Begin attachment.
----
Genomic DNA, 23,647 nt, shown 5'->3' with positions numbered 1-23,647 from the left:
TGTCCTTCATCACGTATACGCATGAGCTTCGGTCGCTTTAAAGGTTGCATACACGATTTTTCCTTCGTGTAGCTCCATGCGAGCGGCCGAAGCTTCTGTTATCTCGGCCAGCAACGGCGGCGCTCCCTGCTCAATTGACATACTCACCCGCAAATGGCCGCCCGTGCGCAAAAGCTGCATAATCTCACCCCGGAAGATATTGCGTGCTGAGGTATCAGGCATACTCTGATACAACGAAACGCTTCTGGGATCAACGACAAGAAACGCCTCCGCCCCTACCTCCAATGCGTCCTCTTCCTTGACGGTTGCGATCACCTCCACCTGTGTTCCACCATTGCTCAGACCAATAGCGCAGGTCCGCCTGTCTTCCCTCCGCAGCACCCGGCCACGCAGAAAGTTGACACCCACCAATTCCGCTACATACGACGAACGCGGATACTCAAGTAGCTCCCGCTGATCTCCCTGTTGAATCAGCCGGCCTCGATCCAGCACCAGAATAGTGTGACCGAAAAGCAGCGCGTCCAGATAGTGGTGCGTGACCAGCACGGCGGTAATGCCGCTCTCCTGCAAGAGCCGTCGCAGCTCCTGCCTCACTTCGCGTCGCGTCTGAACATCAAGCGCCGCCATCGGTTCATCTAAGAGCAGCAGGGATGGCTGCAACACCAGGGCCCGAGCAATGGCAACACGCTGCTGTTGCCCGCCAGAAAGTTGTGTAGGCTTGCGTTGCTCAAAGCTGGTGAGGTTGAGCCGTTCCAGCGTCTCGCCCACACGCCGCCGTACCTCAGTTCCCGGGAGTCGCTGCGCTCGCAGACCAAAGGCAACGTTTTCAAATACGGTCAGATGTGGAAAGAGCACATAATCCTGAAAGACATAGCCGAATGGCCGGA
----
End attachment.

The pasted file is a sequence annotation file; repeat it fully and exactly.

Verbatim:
Genomic DNA, 23,647 nt, shown 5'->3' with positions numbered 1-23,647 from the left:
TGTCCTTCATCACGTATACGCATGAGCTTCGGTCGCTTTAAAGGTTGCATACACGATTTTTCCTTCGTGTAGCTCCATGCGAGCGGCCGAAGCTTCTGTTATCTCGGCCAGCAACGGCGGCGCTCCCTGCTCAATTGACATACTCACCCGCAAATGGCCGCCCGTGCGCAAAAGCTGCATAATCTCACCCCGGAAGATATTGCGTGCTGAGGTATCAGGCATACTCTGATACAACGAAACGCTTCTGGGATCAACGACAAGAAACGCCTCCGCCCCTACCTCCAATGCGTCCTCTTCCTTGACGGTTGCGATCACCTCCACCTGTGTTCCACCATTGCTCAGACCAATAGCGCAGGTCCGCCTGTCTTCCCTCCGCAGCACCCGGCCACGCAGAAAGTTGACACCCACCAATTCCGCTACATACGACGAACGCGGATACTCAAGTAGCTCCCGCTGATCTCCCTGTTGAATCAGCCGGCCTCGATCCAGCACCAGAATAGTGTGACCGAAAAGCAGCGCGTCCAGATAGTGGTGCGTGACCAGCACGGCGGTAATGCCGCTCTCCTGCAAGAGCCGTCGCAGCTCCTGCCTCACTTCGCGTCGCGTCTGAACATCAAGCGCCGCCATCGGTTCATCTAAGAGCAGCAGGGATGGCTGCAACACCAGGGCCCGAGCAATGGCAACACGCTGCTGTTGCCCGCCAGAAAGTTGTGTAGGCTTGCGTTGCTCAAAGCTGGTGAGGTTGAGCCGTTCCAGCGTCTCGCCCACACGCCGCCGTACCTCAGTTCCCGGGAGTCGCTGCGCTCGCAGACCAAAGGCAACGTTTTCAAATACGGTCAGATGTGGAAAGAGCACATAATCCTGAAAGACATAGCCGAATGGCCGGA